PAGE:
The overdue gift of Mother’s Day: Student mothers need more inclusive systems in higher education

The overdue gift of Mother’s Day: Student mothers need more inclusive systems in higher education

In light of Mother's Day, Susana Filgueiras, who studies psychology at Leiden university, is highlighting one group of students that is often overlooked in higher education: student mothers.

Since the past decade, the number of women getting into higher education has been increasing1. In some institutions, women configure the majority of the student body, and among those, a few mothers. Despite the overwhelming participation of student women, mothers battle daily to keep their heads above water and finish their educational programs successfully as institutions constantly fail to recognize motherhood in their practices and policies.

Throughout the pandemic, when the borders that used to separate our families and occupational lives were crossed and daycare and school facilities were closed, motherhood challenges were suddenly made more visible to everyone. The “camera and microphone always on” requirement of the now online classes exposed the sweet and sour reality of highly motivated, though often exhausted, mothers trying to combine their career dreams and their care responsibilities. Adult mothers who choose to engage in higher education often do it for practical reasons. It is their gateway to a better position in the workforce or a (steep) step that will lift them out of financial dependency or government welfare. Sadly, despite “continuing education” being a popular trend, it is hardly an option for most mothers out there. Mothers who choose to pursue continuing education are often discouraged by the low incentives that are systemic in our colleges and universities. There is little willingness of the structures to accommodate a sick child, an adapted schedule, or financial incentives to 30+ mothers.

Now, amid the long withstanding pandemic that has pushed millions of women out of the workforce because their children appeared as an exclusion factor, when we have seen a decrease in scientific publication of women, and when we are about to face a female recession, it is crucial that we not only start asking why higher educational spaces are less welcoming to mothers but start thinking about concrete actions that policymakers and education leaders can (and should) take to better support mother’s success in the academy. It is time to recognize that there is an intelligent, motivated, and competent market of student mothers who are eager to earn degrees and change society for the better. If core values in higher education institutions are known to relate to social justice and reduction of equity gaps, this is the time and moment to ACT.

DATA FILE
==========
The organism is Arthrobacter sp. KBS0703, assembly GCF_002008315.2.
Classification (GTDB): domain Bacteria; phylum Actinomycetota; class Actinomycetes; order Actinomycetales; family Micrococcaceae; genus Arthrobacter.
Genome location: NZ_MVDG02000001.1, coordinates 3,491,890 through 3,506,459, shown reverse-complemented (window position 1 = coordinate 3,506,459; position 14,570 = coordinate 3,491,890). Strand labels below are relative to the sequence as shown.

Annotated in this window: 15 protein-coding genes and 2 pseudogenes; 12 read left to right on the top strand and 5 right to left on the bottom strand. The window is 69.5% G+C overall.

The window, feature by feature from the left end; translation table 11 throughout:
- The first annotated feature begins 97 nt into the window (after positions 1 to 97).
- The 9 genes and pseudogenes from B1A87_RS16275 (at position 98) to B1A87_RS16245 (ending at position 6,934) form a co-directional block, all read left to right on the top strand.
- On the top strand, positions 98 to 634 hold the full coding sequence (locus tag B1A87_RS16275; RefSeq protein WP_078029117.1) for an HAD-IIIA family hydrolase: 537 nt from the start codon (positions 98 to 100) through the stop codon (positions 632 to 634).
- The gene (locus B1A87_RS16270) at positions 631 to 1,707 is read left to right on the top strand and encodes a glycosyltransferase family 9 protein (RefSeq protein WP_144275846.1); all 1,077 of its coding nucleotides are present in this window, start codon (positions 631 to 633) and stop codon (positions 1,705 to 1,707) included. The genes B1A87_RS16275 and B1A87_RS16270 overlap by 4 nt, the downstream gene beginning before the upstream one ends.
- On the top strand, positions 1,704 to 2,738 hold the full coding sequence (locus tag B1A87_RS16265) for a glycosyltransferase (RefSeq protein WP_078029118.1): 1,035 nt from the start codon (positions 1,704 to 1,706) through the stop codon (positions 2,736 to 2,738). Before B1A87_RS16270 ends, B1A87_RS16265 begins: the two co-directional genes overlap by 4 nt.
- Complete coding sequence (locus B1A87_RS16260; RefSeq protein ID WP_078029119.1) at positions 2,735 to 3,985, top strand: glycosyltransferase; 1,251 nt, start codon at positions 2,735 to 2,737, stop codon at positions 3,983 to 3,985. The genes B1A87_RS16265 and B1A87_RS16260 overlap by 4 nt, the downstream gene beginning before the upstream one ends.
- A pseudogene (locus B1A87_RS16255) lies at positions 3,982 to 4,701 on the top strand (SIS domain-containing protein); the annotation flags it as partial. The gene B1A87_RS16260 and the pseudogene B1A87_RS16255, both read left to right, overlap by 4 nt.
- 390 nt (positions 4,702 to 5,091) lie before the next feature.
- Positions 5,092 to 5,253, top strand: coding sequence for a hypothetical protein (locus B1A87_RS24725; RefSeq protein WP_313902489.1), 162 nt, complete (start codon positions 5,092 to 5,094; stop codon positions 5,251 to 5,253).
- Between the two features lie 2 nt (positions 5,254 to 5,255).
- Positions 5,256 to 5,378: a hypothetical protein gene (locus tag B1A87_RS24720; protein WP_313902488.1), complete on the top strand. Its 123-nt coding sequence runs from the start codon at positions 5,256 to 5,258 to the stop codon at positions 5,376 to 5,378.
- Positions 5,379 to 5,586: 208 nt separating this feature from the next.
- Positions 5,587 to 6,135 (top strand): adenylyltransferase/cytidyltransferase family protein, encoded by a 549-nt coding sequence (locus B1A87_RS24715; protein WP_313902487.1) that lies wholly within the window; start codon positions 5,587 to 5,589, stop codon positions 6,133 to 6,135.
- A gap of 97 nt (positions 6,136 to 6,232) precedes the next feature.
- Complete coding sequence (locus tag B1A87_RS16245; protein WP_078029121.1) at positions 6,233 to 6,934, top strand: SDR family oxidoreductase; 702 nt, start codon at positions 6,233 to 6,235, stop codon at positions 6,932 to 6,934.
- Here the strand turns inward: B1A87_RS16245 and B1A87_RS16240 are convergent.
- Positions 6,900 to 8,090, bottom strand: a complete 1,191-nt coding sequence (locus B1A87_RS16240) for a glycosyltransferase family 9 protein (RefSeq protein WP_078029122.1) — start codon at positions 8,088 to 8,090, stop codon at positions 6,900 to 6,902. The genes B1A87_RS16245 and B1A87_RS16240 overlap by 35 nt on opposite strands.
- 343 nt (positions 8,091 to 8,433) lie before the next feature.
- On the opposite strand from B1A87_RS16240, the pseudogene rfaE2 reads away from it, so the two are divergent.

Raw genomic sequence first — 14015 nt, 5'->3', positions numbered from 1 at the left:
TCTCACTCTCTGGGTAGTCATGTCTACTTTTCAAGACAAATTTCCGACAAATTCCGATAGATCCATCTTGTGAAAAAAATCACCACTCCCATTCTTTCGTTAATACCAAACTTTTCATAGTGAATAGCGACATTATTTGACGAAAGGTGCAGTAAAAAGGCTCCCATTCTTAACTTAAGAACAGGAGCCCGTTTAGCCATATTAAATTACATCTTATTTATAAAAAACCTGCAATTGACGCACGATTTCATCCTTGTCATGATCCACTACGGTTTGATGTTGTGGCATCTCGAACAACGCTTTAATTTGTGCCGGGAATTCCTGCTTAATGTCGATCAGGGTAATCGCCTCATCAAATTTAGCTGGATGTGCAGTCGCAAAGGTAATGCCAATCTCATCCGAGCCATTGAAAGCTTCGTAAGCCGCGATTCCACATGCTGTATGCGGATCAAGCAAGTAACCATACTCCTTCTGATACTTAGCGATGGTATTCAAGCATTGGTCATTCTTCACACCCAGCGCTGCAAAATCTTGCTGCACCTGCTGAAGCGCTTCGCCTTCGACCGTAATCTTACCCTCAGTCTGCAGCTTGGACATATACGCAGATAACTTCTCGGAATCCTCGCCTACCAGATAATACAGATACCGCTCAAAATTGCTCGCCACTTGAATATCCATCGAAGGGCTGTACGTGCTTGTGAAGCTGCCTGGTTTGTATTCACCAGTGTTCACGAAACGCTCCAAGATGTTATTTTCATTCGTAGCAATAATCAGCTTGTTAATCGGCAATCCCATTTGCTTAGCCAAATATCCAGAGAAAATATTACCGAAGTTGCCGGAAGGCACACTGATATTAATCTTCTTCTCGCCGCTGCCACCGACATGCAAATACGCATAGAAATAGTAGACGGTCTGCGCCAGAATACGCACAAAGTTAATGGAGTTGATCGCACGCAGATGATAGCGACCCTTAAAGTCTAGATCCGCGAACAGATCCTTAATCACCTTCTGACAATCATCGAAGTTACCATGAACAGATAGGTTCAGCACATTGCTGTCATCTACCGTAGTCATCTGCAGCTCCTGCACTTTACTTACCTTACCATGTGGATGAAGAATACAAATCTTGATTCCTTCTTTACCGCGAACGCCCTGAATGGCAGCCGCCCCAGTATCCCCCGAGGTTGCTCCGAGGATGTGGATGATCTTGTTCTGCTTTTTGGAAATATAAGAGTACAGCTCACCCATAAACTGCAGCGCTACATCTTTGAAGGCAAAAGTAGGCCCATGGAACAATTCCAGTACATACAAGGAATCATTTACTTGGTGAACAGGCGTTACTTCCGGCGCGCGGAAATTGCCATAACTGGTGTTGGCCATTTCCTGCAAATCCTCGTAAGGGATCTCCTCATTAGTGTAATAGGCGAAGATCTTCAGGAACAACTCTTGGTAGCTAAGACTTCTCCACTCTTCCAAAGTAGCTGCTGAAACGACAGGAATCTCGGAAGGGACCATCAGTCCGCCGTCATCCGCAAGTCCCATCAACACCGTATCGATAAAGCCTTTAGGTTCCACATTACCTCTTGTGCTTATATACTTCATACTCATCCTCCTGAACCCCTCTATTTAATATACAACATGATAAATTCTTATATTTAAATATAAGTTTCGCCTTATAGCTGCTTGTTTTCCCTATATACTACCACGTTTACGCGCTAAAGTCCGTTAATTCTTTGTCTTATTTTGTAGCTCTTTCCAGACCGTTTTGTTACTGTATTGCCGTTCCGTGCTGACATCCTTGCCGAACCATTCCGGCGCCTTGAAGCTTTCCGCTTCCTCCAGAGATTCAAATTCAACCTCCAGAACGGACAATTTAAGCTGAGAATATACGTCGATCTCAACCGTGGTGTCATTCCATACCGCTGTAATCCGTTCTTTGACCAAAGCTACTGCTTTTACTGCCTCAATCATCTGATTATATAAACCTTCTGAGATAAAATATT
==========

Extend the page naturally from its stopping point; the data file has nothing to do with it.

As a student mother who is battling hard to finish an undergrad program, I can say what acting is all about. Research on the topic, support these suggestions2. It all starts with empathy and understanding. Even though going back to school is a choice, adapting systems to accommodate us is investing in the kind of “gift that will keep on giving”, giving into a qualified workforce, into gender equity in higher learning, into inspired descendants. Acting is offering scheduling and attendance flexibility, at a policy level, like that accessible to athletes. It is being flexible to move mothers to existent classes that happen within opening hours of daycare facilities, because we can only excel when we know our children are well taken care of. It is offering us alternatives to catch up on missed classes or assignments, within the same course period, when our children are sick and not simply counting us absent. It is understanding that the pandemic impacts us all differently and as such, talk through our difficulties concerning having our cameras on during online work groups when daycare facilities and schools are closed due to lockdown, because kids will be running in the background.

Acting is about offering social support and facilitate access to financial aid for student mothers with low or no incomes. It is also about to use its scientific power to join the fight for affordable child care options. Finally, it is about bringing awareness of our struggles to staff, like it is done concerning studying with physical disabilities. And if Mother’s Day allows me to add a final touch to this gift, I will finish saying that acting is about recognizing the highly resilient individuals we are and start valuing the life experience adult mothers can bring to the campuses, especially in highly young and homogenous spaces. While I know this seems like a long list, it is mostly about refocusing existent measures to yet another vulnerable group. It is about making university a little more inclusive. On Mother’s Day, some (or all) of these could definitely come as an overdue gift.


If you are an undergrad mother at Leiden university, reach out to your student advisor for support. Additionally, visit the university’s information site on parenthood with further contact details of specialized student counselors. For mental health support, student psychologists can be reached here.


[1] Centraal Bureau voor de Statistiek (CBS) en Sociaal en Cultureel Planbureau (SCP). (2020, December). Emancipatiemonitor 2020. https://digitaal.scp.nl/emancipatiemonitor2020/

[2] Contreras-Mendez, S., & Cruse, R. L. (2021). Busy with purpose: Lessons for Education and Policy Leaders from Returning Student Parents. Institute for Women’s Policy Research. https://iwpr.org/wp-content/uploads/2021/03/Busy-With-Purpose-v2b.pdf

Moreau, M. P., & Kerner, C. (2012). Supporting student parents in higher education: A policy analysis. Nuffield Foundation, 1-72. https://www.nuffieldfoundation.org/sites/default/files/files/Moreau%20Student%20Parent%20report%20-%20Full%20report%20October%202012.pdf